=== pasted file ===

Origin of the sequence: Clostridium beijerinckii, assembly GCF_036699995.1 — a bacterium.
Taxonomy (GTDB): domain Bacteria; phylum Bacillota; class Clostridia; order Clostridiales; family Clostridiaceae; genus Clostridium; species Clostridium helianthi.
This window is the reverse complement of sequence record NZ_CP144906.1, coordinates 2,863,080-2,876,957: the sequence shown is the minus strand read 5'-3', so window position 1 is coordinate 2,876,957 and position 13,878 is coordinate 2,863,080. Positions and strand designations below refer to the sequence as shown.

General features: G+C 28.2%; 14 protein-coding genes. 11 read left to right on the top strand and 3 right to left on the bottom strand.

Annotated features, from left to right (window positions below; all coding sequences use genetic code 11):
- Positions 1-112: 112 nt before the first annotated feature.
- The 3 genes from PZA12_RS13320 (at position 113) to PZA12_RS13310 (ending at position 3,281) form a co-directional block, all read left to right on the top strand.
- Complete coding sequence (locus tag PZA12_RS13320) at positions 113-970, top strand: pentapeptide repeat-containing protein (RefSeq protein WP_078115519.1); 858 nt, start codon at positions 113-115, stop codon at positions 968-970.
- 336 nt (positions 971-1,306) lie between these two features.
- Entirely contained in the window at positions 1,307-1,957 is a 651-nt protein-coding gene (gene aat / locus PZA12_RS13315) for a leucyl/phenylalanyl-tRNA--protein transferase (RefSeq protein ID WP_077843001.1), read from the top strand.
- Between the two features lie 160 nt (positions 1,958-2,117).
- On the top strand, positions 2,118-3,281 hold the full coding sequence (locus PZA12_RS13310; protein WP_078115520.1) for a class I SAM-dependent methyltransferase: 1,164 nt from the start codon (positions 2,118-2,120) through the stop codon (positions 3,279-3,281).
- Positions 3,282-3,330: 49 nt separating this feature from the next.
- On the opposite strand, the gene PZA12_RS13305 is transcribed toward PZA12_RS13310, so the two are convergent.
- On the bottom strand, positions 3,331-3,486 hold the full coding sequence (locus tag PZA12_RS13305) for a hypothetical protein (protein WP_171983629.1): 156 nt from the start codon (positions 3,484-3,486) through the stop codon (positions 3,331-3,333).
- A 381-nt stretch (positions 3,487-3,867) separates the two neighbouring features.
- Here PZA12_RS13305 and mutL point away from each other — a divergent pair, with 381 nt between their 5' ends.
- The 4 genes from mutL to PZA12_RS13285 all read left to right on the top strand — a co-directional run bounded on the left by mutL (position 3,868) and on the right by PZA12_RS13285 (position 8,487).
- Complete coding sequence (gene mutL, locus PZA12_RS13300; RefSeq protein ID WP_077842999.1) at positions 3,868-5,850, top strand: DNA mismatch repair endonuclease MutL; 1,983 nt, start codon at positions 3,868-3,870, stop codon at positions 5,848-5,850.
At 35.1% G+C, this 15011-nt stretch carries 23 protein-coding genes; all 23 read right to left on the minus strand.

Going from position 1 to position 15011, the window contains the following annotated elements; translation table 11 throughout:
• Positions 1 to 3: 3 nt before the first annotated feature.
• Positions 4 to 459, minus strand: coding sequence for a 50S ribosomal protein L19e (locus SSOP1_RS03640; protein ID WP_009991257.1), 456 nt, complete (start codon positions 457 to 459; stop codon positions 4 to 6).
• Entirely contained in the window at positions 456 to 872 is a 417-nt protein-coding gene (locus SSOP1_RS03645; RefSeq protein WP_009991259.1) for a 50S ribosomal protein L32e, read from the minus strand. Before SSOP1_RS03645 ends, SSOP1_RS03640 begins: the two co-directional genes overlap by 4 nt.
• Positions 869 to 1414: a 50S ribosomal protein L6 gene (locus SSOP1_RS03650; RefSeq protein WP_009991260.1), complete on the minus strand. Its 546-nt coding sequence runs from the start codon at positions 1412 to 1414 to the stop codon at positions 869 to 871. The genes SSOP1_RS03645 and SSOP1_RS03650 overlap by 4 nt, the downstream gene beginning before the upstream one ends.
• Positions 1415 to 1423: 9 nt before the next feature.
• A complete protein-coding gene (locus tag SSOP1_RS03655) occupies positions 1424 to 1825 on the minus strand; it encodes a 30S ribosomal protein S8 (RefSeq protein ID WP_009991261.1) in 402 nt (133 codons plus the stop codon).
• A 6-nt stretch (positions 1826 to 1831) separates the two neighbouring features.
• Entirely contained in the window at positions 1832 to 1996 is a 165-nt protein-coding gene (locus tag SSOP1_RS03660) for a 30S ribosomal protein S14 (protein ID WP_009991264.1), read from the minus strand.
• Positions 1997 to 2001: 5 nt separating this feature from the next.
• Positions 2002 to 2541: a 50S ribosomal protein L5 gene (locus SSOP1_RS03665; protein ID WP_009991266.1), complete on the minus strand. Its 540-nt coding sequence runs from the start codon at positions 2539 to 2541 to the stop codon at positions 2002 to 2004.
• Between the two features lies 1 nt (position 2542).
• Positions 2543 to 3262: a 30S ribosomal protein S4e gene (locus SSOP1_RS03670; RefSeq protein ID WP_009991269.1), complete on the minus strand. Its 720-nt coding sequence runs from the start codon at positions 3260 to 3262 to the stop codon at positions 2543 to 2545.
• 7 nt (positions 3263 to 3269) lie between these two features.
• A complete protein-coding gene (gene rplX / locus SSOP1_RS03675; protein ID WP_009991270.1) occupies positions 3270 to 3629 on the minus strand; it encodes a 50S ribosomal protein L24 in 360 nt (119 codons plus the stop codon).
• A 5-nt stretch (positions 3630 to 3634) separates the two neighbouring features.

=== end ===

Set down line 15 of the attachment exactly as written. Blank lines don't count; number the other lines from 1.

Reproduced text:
- On the bottom strand, positions 3,331-3,486 hold the full coding sequence (locus tag PZA12_RS13305) for a hypothetical protein (protein WP_171983629.1): 156 nt from the start codon (positions 3,484-3,486) through the stop codon (positions 3,331-3,333).